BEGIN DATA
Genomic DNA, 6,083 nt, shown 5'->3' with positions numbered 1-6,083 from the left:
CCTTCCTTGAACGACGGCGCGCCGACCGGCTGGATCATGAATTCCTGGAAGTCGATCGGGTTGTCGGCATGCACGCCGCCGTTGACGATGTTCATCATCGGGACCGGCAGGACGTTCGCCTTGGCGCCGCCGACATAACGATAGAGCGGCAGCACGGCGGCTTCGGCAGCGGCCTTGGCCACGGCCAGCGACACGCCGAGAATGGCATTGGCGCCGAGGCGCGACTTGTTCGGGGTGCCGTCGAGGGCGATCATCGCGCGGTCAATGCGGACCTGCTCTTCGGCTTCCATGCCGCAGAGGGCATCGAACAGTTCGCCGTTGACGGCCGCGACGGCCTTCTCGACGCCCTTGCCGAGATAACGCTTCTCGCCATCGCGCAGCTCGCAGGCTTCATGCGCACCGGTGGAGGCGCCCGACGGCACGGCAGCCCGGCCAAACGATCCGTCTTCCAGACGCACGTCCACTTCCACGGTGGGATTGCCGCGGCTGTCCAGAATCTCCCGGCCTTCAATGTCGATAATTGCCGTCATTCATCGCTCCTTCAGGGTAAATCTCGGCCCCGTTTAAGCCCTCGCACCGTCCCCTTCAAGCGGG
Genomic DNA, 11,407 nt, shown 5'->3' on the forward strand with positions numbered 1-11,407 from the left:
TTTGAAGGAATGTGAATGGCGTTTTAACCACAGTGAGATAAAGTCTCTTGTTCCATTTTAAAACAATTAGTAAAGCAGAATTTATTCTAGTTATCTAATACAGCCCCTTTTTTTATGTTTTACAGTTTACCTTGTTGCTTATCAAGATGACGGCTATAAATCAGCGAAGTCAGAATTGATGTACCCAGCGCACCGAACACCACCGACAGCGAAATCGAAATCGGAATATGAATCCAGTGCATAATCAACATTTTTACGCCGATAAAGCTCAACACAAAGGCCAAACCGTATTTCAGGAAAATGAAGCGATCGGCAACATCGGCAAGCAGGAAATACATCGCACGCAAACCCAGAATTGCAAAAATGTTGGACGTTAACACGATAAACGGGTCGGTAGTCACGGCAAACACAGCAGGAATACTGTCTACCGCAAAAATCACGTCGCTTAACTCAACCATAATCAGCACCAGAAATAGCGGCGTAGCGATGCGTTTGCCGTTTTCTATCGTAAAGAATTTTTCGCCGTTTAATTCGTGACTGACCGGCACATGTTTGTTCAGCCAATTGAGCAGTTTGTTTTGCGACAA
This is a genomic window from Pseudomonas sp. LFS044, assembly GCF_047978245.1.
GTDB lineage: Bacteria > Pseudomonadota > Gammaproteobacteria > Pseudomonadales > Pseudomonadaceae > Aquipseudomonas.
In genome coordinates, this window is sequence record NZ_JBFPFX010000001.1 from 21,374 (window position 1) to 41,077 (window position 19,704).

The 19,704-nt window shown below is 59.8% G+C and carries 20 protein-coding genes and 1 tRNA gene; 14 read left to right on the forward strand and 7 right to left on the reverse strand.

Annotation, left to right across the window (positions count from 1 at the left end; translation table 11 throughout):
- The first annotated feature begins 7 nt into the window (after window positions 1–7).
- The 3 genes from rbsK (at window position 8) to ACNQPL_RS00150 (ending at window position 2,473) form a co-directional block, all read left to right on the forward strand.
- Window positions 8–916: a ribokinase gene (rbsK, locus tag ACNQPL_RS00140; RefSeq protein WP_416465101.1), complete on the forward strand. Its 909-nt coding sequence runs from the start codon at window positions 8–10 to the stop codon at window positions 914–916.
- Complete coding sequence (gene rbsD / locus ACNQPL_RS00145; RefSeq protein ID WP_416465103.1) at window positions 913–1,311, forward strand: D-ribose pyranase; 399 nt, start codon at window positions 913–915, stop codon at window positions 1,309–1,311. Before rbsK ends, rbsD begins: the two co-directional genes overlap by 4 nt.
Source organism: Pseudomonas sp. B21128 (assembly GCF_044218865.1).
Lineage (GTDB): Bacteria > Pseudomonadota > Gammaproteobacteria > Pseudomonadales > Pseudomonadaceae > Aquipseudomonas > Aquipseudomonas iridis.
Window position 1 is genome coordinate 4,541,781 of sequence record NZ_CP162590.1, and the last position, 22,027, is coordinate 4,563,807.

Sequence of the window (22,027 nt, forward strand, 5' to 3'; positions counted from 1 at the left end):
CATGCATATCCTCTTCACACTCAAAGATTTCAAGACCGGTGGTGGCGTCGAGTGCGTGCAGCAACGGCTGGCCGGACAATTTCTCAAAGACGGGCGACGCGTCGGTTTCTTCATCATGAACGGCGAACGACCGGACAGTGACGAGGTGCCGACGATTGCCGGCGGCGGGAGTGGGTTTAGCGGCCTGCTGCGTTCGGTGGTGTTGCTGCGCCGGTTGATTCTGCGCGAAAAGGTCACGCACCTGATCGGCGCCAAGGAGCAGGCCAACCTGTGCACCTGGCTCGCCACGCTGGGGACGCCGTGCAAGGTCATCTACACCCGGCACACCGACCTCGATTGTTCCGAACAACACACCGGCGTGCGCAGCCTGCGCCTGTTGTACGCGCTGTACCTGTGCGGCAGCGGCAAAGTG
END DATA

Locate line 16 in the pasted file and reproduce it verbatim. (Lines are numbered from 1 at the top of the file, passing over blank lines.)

Window position 1 is genome coordinate 4,541,781 of sequence record NZ_CP162590.1, and the last position, 22,027, is coordinate 4,563,807.